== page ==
• Eaglebrook (Nantycagl) Mine, Ceulanymaesmawr, Ceredigion: Rothwell & Mason (1992) note a single specimen of brown tabular wulfenite associated with pyromorphite in a quartz cavity: this is believed to represent the only one known from this mine.
  • East Glogfach Mine, Ysbyty Ystwyth, Ceredigion: the first authenticated Welsh occurrence (Ryback & Saville, 1967), on tips from trial workings to the east of the much larger Glogfach mine. Wulfenite forms orange-yellow tablets or elongated bipyramids to 1mm on thin films of microcrystalline pyromorphite.
  • East Glogfawr Mine, Ysbyty Ystwyth, Ceredigion: listed on Mindat without further description.
  • Elgar Mine, Bontgoch, Ceredigion: this important locality was discovered in 1996 when the adit was temporarily opened by a team led by G.W. Hall (Bevins & Mason, 1996). Wulfenite was recovered on this occasion and in subsequent work over the following 12 months; a detailed report was presented by Mason (2004). Samples revealed tabular, transparent orange wulfenite crystals to 1 mm richly investing vivid yellow-green pyromorphite epimorphs after cerussite, the best of which are among the finest Welsh examples of the species found to date.
  • Esgair Fraith Mine, Tal-y-bont, Ceredigion: brownish bipyramids on microcrystalline pyromorphite were obtained and listed by Rothwell & Mason (1992).
  • Esgairhir Mine, Tal-y-bont, Ceredigion: corroded orange-brown bipyramids occur rarely, in association with a film of green pyromorphite (Rust & Mason, 1988).
  • Frongoch Mine, Devil's Bridge, Ceredigion: a small number of specimens have recently been found, both in the westernmost part of the sett (Green et al, 1996) and in 2003 in the central part of the site (J.S. Mason, unpublished data). The latter specimens show minute (0.25-0.5 mm) orange tabular wulfenite crystals which are of particular interest in that they exhibit hopper structures, a feature previously unknown from Central Wales.
  • Geufron Mine, Llanidloes, Powys: in an unusual association, tabular lemon-yellow wulfenite occurs partially embedded in malachite on a small number of specimens noted by Rothwell & Mason (1992) from the old workings on the lode outcrop.
  • Glogfawr Mine, Ysbyty Ystwyth, Ceredigion: crystals to 0.8mm with microcrystalline pyromorphite. Data listed (with image) on Mindat by S.A. Rust.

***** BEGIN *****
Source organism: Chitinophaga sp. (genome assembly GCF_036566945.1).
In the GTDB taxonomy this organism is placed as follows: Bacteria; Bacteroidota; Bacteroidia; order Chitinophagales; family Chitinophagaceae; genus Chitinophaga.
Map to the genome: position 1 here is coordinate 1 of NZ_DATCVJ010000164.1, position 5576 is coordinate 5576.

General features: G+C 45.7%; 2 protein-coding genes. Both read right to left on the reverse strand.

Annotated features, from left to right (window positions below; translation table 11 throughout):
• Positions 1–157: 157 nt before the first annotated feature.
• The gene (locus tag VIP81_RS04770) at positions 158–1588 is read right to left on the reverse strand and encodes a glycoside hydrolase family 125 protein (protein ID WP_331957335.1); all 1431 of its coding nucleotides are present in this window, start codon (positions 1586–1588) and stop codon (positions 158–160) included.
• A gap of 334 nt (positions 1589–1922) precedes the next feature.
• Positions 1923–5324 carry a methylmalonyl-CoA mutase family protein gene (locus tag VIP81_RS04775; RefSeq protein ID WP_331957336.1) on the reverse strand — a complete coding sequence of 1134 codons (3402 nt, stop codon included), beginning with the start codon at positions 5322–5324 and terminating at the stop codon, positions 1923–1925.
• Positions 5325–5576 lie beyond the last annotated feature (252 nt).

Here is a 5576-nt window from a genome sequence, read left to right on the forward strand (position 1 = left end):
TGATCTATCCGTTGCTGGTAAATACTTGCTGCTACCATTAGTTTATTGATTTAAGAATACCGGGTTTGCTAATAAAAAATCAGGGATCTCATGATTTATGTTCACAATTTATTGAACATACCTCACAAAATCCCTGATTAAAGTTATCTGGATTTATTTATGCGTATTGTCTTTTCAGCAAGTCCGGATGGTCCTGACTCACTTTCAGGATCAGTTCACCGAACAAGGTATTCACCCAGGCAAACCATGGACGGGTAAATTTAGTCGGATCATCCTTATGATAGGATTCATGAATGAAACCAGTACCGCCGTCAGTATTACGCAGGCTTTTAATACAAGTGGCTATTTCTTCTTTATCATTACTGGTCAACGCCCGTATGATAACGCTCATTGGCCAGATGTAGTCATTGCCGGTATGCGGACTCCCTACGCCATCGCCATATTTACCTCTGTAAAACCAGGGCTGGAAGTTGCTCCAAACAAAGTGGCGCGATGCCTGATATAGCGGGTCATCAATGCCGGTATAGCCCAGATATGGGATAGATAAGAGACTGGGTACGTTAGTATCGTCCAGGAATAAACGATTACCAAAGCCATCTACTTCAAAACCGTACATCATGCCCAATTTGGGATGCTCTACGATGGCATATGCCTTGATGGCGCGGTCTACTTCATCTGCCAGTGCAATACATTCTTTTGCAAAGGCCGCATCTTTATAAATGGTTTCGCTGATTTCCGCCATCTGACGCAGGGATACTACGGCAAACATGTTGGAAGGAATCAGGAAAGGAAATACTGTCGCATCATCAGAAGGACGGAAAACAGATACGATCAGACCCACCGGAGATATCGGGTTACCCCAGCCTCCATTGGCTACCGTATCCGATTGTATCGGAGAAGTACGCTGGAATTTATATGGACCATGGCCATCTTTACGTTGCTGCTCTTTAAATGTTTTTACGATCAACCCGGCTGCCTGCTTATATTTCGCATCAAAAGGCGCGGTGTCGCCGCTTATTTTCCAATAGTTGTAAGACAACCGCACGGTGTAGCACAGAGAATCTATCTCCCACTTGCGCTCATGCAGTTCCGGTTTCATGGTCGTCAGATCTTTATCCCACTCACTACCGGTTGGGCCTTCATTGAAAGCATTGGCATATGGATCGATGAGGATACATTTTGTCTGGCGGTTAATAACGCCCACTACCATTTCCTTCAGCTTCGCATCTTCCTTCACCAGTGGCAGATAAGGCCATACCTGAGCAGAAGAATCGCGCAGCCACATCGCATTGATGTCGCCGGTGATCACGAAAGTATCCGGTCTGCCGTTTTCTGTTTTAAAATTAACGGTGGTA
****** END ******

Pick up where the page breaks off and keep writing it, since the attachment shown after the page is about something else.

• Henfwlch Mine, Ceulanymaesmawr, Ceredigion: extremely rare at this site, wulfenite was noted by Rothwell & Mason (1992) as an orange, modified octagonal tabular plate on cerussite associated with pyromorphite.
  • Llangynog Mine, Llangynog, Powys: crystals to 1 mm, listed on Mindat with no further details. Requires confirmation.
  • Llechweddhelyg Mine, Penrhyncoch, Ceredigion: this important locality, described by Jones (1987), by Rothwell & Mason (1992) and Mason (2004) has in the past produced the largest Welsh wulfenite crystals known, some of which reached 5 mm on edge. These occur in voids in gossany quartz and iron oxides and also on open joints traversing massive lode-quartz; they are associated with pyromorphite but may occur alone. Predominantly, the yellow crystals are tabular in habit although Jones (1987) also recorded rare orange bipyramids.
  • Mynydd Gorddu Mine, Bontgoch, Ceredigion: brown to orange tabular crystals to 1 mm associated with pyromorphite coatings on mudstone were first recorded by Roe (1988): wulfenite is however uncommon at this site.
  • Nant-y-Car Mine, Rhyader, Powys: orange crystals to 1 mm with pyromorphite. Listed (with image) on Mindat by S.A. Rust.
  • Old Esgairlle Mine, Ponterwyd, Ceredigion: the second known Welsh occurrence of the hemimorphite-wulfenite association was discovered in 1996 at this site (Bevins & Mason, 1997). Lemon-yellow tabular wulfenite crystals to 0.25 mm protrude from thin hemimorphite coatings in cavities of oxidised vein-breccia.
  • Pandy Mine, Tre'r-ddol, Ceredigion: wulfenite was discovered in the upper level of this trial working in the 1980s and subsequently listed by Rothwell & Mason (1992) and by Mason (2004). It forms tabular crystals to 2mm, yellow-green to orange in colour, and also orange bipyramids, which occur on pyromorphite-coated galena, quartz and wallrock. Some rich specimens (by Welsh standards) were recovered shortly after its discovery.
  • Penybanc Mine, Tal-y-bont, Ceredigion: a single specimen showing a minute (0.25 mm) brownish bipyramid on green microcrystalline pyromorphite was noted by Rothwell & Mason (1992).
  • Rhiwnant Mine, Rhyader, Powys: listed without description on Mindat. Requires confirmation.
  • South Nant-y-car Mine, Rhyader, Powys: listed by Rothwell & Mason (1992) on the basis of specimens collected by S.A. Rust. Wulfenite occurs as tabular and bipyramidal crystals to 1.5 mm in association with microcrystalline yellow-green pyromorphite.
  • Tŷ Coch, near Porthcawl, South Wales: recorded by Braithwaite & Lamb (1987) as bevelled rectangular plates, yellow to white in colour and reaching 3mm in size, projecting from fracture surfaces in compact manganese ore with baryte and calcite lenticles.
  • Ystrad Einion Mine, Furnace, Ceredigion: noted by Rothwell & Mason (1992) and by Mason & Rust (1997), wulfenite is very rarely observed as yellow tabular crystals and brown bipyramids to 0.3 mm on filmy pyromorphite-coated mudstone.